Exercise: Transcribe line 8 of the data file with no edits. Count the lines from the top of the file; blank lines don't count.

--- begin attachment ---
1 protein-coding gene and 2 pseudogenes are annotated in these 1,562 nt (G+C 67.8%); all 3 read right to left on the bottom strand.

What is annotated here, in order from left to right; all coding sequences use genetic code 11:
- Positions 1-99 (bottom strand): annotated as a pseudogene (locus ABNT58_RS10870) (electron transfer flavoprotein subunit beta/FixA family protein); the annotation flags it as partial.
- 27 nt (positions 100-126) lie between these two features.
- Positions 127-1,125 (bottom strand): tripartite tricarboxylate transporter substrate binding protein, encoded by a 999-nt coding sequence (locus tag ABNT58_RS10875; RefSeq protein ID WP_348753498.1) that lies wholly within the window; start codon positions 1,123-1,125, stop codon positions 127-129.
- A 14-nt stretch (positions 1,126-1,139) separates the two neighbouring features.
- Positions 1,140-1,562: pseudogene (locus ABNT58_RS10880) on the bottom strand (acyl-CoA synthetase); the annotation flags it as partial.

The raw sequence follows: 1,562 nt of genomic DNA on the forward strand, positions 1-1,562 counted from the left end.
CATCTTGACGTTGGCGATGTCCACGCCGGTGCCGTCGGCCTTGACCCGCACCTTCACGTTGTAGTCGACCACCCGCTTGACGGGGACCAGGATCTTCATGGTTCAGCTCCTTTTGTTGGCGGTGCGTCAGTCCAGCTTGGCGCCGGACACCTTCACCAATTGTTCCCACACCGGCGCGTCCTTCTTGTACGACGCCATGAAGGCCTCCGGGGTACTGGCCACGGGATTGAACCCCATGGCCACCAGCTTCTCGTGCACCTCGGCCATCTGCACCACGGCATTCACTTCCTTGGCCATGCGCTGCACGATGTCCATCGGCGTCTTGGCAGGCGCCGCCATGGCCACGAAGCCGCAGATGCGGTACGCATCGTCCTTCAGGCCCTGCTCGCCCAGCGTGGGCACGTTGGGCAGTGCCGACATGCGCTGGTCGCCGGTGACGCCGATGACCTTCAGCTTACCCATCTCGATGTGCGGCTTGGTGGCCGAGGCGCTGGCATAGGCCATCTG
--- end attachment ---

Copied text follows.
The raw sequence follows: 1,562 nt of genomic DNA on the forward strand, positions 1-1,562 counted from the left end.